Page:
$88 million during the first months of the pandemic.

Brian Larsen

ABL: As the nation works toward rebounding and fiscally healing in the wake of the pandemic, what particular changes will we see in banking?

DN: Responding to existing and new client needs became particularly crucial in the wake of the COVID-19. A year later, the world is slowly returning to offline operations, but digital payments, insurance technology and online loans are not about to lose their appeal. Customers and younger generations prefer handling finances through their phones, so creating a secure mobile banking app can be a profitable venture — with the right strategy.

As we all embraced technology during the pandemic, we were also reminded of the cyber threats present across multiple avenues. At WaFd Bank, we work with organizations of all sizes and see smaller businesses are often the targets for cyberattacks. We offer systems that help business owners navigate these challenges, and our team of bankers use a personalized approach for each business request. In today’s uncertain times, fraudsters capitalize on fear while indiscriminately targeting companies and individuals alike. There will be a steady increase in cyber security education and tactics developed to prevent malicious threats.

We will also continue to see an increase in demand for small business loans that many small business owners explored during the pandemic. As business owners assess their goals for growth in a post pandemic landscape, we will be equipped to provide a personal and analytical approach to their lending needs.

ABL: Are there any areas particular events, stories or situations that
WaFd Bank is particularly proud of that occurred in 2021?

MB: The dedication and passion of the team has strengthened the company and resulted in a steady increase in business over the last three years. As of June 30, 2021, the company reported $19.6 billion in assets, $15.2 billion in deposits and $2.2 billion in stockholders’ equity. We have grown the commercial real estate division to an unprecedented level by bringing in top talent in the industry and providing them with the tools to perform, leading to a 27% increase in revenue from 2019 to 2020 and a 43% year to date increase as of June 2021.

We have seen great success in Southern Arizona and exceptional growth in Tucson. Since the opening of the commercial banking center in 2020, the team has grown to five commercial bankers who originated more than $100 million dollars in the last nine months with Tucson businesses.

Our investments in customer service, usability, and technology are translating into top-tier customer satisfaction levels as our Net Promoter Score (NPS) is 51, and far above our competitors. I am very proud of the diversity at our company, as well as the senior leadership in Arizona — 67% of whom are women. With the results of the last year, it is evident that having the right people who are passionate about what they do will lead to exceptional outcomes for a business.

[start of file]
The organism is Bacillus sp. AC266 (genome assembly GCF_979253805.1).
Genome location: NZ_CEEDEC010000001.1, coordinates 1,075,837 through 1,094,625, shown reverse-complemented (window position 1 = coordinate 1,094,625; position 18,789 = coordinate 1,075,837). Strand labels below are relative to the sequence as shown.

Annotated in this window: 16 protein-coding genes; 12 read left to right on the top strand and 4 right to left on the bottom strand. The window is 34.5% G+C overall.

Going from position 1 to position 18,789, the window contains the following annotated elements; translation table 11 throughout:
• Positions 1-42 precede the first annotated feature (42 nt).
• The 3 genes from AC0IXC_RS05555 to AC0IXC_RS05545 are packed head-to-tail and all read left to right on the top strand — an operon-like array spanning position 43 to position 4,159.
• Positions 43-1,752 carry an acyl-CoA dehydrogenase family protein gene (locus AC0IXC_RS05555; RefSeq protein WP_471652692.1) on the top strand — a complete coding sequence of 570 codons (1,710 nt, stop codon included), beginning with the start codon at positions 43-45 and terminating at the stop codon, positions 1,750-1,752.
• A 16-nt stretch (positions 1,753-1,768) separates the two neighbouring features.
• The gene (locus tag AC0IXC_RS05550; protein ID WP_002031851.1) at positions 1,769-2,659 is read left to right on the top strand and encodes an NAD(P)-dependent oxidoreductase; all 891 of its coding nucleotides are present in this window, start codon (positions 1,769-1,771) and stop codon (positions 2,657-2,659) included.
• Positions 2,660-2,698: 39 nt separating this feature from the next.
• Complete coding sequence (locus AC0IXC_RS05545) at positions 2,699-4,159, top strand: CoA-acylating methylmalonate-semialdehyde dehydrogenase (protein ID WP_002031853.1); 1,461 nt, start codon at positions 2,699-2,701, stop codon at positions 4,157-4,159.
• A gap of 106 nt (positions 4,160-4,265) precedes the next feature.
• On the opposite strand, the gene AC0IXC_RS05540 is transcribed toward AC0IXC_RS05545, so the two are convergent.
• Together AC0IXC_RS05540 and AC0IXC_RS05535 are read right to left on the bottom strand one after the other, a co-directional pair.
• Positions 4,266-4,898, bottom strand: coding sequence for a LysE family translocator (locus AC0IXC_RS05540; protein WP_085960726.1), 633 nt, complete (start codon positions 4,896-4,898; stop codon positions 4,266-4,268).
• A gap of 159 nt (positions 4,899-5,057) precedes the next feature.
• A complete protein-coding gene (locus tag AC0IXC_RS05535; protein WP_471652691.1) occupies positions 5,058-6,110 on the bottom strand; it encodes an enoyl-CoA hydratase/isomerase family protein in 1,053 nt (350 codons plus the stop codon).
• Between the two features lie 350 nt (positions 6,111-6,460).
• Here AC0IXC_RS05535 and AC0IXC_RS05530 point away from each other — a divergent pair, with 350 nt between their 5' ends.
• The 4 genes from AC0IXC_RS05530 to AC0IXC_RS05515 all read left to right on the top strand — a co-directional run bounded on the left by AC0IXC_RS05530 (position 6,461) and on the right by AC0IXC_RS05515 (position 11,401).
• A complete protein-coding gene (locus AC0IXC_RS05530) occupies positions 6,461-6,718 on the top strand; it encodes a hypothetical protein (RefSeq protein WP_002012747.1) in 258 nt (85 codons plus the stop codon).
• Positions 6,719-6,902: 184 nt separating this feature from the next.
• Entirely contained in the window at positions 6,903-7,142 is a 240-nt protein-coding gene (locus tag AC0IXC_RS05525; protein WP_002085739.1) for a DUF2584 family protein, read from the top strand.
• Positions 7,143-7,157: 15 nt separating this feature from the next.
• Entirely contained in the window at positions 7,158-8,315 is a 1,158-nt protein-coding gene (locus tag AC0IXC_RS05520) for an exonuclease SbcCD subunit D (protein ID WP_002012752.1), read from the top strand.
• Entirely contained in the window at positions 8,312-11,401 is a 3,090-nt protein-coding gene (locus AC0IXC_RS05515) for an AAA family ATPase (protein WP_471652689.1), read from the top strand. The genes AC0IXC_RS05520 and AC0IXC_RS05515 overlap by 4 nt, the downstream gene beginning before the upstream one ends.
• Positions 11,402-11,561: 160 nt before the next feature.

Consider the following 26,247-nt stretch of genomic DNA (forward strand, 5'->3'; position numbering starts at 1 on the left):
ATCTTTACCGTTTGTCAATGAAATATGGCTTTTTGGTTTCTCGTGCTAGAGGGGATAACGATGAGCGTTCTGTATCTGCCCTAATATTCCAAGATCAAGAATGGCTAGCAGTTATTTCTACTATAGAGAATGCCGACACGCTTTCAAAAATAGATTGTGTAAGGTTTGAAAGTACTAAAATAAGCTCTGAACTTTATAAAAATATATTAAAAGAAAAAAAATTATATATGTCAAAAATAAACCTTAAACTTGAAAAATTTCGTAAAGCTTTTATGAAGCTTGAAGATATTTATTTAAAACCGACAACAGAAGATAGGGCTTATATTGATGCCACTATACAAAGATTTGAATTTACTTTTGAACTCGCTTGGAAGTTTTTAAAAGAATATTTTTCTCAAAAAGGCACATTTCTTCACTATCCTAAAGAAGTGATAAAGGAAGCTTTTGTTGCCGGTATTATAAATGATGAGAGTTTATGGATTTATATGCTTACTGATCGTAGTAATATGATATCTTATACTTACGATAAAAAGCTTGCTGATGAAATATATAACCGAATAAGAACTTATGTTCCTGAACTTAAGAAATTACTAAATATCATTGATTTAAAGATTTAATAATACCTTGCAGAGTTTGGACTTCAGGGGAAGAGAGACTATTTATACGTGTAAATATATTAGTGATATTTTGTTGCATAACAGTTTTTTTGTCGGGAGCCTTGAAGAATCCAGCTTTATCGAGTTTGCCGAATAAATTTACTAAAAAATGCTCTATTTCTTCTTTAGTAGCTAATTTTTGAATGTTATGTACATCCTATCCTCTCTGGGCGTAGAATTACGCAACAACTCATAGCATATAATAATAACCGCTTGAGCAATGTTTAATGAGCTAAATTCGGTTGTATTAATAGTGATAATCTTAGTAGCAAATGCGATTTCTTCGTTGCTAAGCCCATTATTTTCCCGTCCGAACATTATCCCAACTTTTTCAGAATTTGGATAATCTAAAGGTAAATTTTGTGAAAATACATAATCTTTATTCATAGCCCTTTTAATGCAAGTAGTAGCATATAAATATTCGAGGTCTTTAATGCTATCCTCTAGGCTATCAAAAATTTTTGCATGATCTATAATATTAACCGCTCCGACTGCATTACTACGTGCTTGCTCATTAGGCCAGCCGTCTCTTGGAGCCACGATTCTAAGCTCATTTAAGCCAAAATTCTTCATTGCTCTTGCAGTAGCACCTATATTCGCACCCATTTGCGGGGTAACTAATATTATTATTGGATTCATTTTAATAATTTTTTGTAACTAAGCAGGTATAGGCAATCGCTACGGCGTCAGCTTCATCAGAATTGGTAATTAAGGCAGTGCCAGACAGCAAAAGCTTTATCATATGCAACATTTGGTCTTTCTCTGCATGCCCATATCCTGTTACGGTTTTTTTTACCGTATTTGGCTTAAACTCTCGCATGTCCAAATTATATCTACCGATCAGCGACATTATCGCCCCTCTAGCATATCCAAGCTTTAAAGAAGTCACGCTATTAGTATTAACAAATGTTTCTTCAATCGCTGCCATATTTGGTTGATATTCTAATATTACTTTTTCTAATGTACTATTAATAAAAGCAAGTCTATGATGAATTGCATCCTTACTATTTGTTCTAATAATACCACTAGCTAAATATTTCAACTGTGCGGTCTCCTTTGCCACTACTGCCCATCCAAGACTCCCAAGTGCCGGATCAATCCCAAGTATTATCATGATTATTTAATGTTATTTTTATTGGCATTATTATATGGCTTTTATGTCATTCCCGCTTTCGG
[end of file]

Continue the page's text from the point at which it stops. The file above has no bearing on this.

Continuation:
ABL: On a macro scale, what type of trends will emerge in banking over the next five to ten years?

BL: Banking leaders must ensure their institutions are equipped to serve customers across all platforms. Access to services, products, support and information must be readily available in all channels to cater to a customer’s digital preferences.

The ability to satisfy modern customers and strategically reshape your branch footprint all have substantial returns. There will be a restructuring of branch sizes and employee roles as we reevaluate the traditional bank model and build a system that works for the modern consumer who may never set foot inside of a branch.

To support the growing demand for digital self-service banking, banking institutions should be designing processes and platforms for a revamped native mobile application, video banking and interactive teller machines — customer service content that can be served across digital channels and automation for processes such as applying for a loan or speaking with an advisor.

The banks that succeed in the next five to 10 years will be those that rethink digital opportunities and position themselves for the customer of tomorrow.

ABL: How has mentorship played a part in shaping your career (both as a mentor and mentee)?

MB: The opportunity to teach someone a new skill every day motivated me to become a leader. Through education and mentorship, I can convey my knowledge and experience to a new generation of professionals and help them build a successful and impactful career. This approach stems from my years as a ski instructor at Copper Mountain in Colorado. My passion for the slopes and teaching classes to new skiers taught me the great reward achieved in sharing your knowledge and watching someone else succeed.

Early into my current position, I launched a mentorship initiative that would shine a spotlight on ambitious team members. I worked closely with these members to provide advice regarding any issue or question, and together, they built career paths that propelled many of them to promotions and excellence within the company.